Rejected as Patient

i am very sorry to tell you that at this point, i cannot in good conscience accept you as a patient.....i think that somehow through all of this, you have lost the first and most important concept that you are at high risk for developing a life threatening disease and so the first and i think only important issue is that you have all the breast tissue at risk removed.....as for the next step o f reconstruction, nothing is guaranteed...your e-mails to my plastic surgeon seem to be most concerned about visual physical outcome....i know that we are actually quite excellent with our reconstructive results but if feel comfortable with a non university based team on your side, then please continue your future care with them....it been very nice to meet you and see you....i think you will do well with another group and i do wish you well....

it is reasonable but i feel at this point it outweighs the true goal and mission i have for my patients.....cosmetic outcome is important but never guaranteed....our issue here is to cure you to the utmost possibility for you never having to face breast cancer.....discussing pictures and other such expectations takes away from our mission at cornell.........i am so sorry that we are not in a position to help you in your goals, but i know you have communicated with others and i sense that they may be better able to help you...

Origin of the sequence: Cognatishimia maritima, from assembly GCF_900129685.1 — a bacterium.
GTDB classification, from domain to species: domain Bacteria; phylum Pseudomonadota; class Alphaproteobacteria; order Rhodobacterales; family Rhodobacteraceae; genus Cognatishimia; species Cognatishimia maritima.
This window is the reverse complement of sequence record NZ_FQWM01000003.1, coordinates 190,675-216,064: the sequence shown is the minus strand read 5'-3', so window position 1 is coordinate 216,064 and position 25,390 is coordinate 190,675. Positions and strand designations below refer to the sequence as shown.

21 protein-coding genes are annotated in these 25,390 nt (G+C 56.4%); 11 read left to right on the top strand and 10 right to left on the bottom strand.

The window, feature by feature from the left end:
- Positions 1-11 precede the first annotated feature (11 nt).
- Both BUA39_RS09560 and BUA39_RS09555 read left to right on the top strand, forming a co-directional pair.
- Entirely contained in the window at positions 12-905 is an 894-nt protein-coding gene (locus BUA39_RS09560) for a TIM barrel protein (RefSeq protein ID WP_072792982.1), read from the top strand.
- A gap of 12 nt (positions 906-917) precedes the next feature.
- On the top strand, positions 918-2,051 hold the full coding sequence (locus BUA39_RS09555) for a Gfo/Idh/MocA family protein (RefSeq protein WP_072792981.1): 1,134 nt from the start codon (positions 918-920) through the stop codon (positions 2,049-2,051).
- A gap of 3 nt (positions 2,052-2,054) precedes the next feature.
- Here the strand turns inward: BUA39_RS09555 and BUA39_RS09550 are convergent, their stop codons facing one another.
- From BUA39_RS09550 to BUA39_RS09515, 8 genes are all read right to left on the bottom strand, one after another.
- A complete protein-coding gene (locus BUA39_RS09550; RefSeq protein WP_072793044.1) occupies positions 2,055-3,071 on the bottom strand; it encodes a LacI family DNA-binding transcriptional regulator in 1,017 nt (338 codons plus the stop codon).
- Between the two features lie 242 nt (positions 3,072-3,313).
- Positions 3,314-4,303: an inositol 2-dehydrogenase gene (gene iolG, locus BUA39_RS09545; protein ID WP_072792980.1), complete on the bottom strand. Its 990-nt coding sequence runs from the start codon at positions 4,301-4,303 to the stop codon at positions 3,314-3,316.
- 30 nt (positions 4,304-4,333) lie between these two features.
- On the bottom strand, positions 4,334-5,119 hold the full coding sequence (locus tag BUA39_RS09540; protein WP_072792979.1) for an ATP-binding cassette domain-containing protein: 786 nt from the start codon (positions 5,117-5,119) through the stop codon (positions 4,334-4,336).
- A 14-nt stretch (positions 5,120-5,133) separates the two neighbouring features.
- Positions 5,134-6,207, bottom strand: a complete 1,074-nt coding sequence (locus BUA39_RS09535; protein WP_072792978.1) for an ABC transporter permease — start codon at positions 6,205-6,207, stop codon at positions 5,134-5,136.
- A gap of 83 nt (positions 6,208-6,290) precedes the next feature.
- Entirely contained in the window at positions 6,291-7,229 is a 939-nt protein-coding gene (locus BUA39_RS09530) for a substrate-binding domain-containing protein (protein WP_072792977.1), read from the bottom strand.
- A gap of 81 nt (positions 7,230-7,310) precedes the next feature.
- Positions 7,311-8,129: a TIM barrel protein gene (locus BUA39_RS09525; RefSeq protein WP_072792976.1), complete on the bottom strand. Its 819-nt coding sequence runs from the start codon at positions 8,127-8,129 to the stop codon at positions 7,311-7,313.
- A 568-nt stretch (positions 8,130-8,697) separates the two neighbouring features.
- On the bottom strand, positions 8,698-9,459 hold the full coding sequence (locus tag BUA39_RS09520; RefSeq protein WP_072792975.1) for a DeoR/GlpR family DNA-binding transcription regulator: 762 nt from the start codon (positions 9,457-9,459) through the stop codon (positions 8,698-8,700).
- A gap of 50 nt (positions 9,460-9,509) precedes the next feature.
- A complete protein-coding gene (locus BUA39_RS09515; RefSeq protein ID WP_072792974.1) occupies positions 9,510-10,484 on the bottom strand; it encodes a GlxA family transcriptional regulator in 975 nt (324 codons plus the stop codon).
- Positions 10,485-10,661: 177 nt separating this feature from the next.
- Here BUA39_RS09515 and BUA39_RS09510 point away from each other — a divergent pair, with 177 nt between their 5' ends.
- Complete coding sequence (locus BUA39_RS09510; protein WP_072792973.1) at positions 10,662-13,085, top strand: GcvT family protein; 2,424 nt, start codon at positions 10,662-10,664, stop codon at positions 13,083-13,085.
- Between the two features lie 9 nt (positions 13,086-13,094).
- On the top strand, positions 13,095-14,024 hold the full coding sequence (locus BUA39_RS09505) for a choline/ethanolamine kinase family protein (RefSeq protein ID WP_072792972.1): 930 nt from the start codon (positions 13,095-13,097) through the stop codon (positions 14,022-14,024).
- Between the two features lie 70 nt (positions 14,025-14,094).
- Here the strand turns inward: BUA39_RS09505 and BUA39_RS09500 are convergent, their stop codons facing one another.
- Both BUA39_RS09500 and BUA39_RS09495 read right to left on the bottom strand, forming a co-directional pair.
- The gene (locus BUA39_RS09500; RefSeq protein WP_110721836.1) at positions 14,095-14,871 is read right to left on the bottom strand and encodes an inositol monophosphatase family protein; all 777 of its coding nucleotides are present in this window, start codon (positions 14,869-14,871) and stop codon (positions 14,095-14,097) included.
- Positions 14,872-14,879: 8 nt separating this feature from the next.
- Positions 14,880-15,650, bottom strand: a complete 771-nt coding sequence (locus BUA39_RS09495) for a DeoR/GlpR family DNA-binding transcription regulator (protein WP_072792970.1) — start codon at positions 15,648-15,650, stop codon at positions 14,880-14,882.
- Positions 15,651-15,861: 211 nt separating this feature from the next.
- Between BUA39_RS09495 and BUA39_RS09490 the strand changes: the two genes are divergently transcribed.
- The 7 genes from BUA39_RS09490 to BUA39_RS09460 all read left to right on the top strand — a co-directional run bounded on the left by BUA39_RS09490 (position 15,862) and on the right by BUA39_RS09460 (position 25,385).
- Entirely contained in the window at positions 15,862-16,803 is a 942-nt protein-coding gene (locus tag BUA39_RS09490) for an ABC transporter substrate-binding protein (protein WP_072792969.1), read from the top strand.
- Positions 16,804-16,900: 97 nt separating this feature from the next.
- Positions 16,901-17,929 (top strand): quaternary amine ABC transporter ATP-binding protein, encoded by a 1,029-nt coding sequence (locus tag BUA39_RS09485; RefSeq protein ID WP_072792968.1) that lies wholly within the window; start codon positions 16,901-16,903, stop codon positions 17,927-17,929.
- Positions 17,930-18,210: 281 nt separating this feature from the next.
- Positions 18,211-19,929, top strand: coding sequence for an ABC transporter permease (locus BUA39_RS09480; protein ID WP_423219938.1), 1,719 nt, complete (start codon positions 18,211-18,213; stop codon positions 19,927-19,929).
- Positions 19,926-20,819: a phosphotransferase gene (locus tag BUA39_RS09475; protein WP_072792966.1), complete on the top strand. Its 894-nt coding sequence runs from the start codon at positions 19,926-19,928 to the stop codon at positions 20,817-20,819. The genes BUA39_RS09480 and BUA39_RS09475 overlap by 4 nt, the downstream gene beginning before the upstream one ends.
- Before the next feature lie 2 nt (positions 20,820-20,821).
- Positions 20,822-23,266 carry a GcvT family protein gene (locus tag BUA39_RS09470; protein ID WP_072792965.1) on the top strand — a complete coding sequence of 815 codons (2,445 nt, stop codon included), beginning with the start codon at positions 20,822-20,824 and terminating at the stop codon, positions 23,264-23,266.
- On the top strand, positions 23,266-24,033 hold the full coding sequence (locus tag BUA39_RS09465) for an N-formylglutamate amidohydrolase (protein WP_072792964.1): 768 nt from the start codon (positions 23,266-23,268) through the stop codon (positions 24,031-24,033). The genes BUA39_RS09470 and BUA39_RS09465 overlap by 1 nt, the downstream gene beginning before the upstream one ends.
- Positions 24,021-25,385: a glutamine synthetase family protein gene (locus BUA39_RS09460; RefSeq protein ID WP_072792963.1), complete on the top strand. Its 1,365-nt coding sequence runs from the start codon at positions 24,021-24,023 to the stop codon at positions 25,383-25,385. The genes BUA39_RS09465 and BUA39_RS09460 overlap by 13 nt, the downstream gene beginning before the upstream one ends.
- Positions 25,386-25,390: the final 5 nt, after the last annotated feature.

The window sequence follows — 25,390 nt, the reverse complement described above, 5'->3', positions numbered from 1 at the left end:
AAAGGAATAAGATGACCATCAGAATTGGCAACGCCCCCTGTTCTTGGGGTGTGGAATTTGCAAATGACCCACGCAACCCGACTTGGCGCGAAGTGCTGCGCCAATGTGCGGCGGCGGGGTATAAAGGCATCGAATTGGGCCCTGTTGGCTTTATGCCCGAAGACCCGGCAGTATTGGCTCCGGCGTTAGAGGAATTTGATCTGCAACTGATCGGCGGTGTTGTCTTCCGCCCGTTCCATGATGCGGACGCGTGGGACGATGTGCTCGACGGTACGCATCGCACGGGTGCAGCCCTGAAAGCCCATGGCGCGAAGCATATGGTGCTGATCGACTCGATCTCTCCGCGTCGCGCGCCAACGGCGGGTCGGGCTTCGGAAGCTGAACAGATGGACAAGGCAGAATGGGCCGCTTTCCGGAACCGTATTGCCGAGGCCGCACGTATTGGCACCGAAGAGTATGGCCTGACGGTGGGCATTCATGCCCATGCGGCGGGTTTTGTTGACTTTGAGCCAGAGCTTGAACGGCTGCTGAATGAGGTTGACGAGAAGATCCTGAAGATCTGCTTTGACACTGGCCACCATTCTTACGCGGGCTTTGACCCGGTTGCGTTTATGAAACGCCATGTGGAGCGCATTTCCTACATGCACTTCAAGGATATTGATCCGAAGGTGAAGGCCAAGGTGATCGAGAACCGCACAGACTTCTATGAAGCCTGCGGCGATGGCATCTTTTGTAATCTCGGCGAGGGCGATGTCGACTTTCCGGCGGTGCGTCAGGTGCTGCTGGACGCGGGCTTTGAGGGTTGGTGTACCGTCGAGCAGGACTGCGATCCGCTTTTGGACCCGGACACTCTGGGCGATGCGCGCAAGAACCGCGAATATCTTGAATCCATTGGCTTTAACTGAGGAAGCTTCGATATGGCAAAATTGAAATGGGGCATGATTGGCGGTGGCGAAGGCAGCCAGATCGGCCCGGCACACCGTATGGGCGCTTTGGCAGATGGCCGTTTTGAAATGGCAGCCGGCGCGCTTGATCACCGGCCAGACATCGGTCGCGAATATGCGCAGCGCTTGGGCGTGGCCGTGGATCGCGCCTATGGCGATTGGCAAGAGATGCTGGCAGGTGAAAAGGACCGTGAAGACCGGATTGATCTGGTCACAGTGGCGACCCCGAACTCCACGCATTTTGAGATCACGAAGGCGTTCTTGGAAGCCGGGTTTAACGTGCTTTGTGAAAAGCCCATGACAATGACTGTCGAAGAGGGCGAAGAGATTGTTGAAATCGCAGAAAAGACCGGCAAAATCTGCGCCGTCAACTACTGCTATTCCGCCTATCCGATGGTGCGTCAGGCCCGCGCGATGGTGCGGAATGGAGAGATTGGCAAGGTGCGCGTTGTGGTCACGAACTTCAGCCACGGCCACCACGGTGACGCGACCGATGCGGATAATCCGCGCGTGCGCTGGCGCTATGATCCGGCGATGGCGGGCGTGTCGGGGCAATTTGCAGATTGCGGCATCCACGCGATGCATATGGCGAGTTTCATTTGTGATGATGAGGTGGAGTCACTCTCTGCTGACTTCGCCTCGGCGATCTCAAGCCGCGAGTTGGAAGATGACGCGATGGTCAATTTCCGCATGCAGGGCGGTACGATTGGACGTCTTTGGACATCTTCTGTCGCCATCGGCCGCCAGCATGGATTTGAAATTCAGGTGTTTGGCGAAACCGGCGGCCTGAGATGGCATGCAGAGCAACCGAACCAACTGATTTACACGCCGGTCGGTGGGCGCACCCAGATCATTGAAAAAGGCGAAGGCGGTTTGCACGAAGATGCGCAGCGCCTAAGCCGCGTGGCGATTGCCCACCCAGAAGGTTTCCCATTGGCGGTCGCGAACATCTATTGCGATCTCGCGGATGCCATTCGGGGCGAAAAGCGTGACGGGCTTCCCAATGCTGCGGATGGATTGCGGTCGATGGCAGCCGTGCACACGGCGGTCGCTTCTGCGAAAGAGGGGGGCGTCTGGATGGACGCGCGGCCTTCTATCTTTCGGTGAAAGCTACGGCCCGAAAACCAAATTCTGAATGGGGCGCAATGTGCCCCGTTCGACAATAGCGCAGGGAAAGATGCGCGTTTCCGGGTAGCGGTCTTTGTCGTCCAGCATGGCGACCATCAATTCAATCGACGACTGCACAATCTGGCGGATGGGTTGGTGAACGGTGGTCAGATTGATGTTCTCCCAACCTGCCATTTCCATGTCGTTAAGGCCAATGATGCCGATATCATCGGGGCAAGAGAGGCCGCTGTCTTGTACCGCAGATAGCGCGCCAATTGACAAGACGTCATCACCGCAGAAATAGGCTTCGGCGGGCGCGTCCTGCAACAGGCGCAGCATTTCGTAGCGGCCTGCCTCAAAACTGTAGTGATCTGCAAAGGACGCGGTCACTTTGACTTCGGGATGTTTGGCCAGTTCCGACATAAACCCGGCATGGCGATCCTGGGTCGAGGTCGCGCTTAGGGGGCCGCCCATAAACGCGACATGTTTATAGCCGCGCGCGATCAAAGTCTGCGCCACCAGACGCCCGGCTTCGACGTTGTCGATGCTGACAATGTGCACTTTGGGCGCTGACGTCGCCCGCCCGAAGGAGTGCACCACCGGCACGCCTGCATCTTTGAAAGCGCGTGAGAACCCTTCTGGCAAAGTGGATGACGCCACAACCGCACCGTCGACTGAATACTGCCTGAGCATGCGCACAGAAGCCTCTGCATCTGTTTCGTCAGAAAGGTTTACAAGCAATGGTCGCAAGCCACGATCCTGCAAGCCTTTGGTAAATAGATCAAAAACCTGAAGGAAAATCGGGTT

dr. s.

Surgeon's Limitations

Hello Tamarin

I am starting to become a bit concerned that your expectations of the outcome are a bit unrealistic. At baseline we are dealing with a mastectomy deformity, and for that reason the results of this procedure are not predictable like they are with cosmetic surgery. While it is our lofty goal to have the breasts look better, this may be the case in someone who has never had cosmetic surgery in order to make the breasts nearly perfect. I want you to be very clear and comfortable with the fact that the breasts will likely not look better. If I can get them to look close to what they look like now, I will be overjoyed. I am dealing with a significant challenge to your blood supply and im still at the level of worrying that the nipple and skin flaps will not necrose, while you are focusing on sub centimeter differences between nipple height.

I am very concerned also in the attempt to extrapolate from other patients post-operative photos what you will look like post-operatively. Truly it is a futile endeavor, unrealistic and uninformative. Each mastectomy defect is different, and this is sometimes true on either side of the same person. The one photo i sent you was to exemplify the shape of the implants, not to suggest that you will have a similar outcome to that patient.

On a final note, one of the most difficult challenges is to minimize tension on the mastectomy flap to improve blood supply. To this end, we are limited in how much we can upsize the implants at the time of the mastectomy, and I doubt we will be able to make the implants tight in the pocket.

I encourage you to really think these issues through prior to your surgery. I will be happy to continue the discussion with you on Monday.

Dr. T